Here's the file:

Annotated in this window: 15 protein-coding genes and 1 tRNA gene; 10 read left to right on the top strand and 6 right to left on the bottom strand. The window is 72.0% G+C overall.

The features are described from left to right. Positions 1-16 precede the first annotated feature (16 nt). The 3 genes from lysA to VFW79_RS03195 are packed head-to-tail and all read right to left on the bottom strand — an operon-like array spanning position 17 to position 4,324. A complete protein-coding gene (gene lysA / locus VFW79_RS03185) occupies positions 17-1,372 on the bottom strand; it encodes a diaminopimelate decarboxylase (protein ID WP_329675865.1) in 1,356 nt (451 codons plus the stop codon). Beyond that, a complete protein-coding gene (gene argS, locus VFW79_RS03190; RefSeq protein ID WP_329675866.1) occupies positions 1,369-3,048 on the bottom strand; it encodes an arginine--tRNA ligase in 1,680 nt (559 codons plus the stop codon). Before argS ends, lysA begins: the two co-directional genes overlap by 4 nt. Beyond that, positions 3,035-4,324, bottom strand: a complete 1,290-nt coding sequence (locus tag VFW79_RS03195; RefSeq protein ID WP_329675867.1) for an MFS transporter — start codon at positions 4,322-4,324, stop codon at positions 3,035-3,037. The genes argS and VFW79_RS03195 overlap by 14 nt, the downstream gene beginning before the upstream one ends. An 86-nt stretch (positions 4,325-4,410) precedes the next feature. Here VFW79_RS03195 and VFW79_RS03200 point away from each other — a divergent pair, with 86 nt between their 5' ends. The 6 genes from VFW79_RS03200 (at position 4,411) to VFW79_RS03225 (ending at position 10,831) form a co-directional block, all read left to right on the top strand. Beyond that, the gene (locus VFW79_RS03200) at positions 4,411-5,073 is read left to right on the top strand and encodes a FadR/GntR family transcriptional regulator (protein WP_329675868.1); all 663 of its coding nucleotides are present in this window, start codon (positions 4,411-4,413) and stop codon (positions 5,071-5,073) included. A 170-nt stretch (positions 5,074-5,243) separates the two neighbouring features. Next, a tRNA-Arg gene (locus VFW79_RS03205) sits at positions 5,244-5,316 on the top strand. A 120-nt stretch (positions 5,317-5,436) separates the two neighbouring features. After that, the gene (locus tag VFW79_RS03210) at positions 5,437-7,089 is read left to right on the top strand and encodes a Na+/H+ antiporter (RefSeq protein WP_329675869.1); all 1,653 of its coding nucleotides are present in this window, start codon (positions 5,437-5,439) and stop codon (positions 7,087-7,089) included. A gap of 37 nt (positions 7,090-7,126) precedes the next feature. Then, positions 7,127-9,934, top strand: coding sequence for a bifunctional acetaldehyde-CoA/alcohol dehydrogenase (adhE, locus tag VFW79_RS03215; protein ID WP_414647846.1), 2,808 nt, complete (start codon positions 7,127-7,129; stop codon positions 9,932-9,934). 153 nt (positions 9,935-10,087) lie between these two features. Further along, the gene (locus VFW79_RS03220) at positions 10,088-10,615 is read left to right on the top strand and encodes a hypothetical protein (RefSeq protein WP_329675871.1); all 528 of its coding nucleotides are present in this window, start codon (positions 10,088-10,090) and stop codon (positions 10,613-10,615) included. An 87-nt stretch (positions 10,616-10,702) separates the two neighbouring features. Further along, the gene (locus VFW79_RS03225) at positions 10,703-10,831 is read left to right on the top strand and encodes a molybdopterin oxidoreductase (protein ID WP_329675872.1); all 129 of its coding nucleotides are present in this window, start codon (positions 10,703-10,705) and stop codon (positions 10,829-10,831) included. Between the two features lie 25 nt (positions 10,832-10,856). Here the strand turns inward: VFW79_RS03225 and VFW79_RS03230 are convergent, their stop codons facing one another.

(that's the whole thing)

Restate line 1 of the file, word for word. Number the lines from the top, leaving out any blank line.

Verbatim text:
Annotated in this window: 15 protein-coding genes and 1 tRNA gene; 10 read left to right on the top strand and 6 right to left on the bottom strand. The window is 72.0% G+C overall.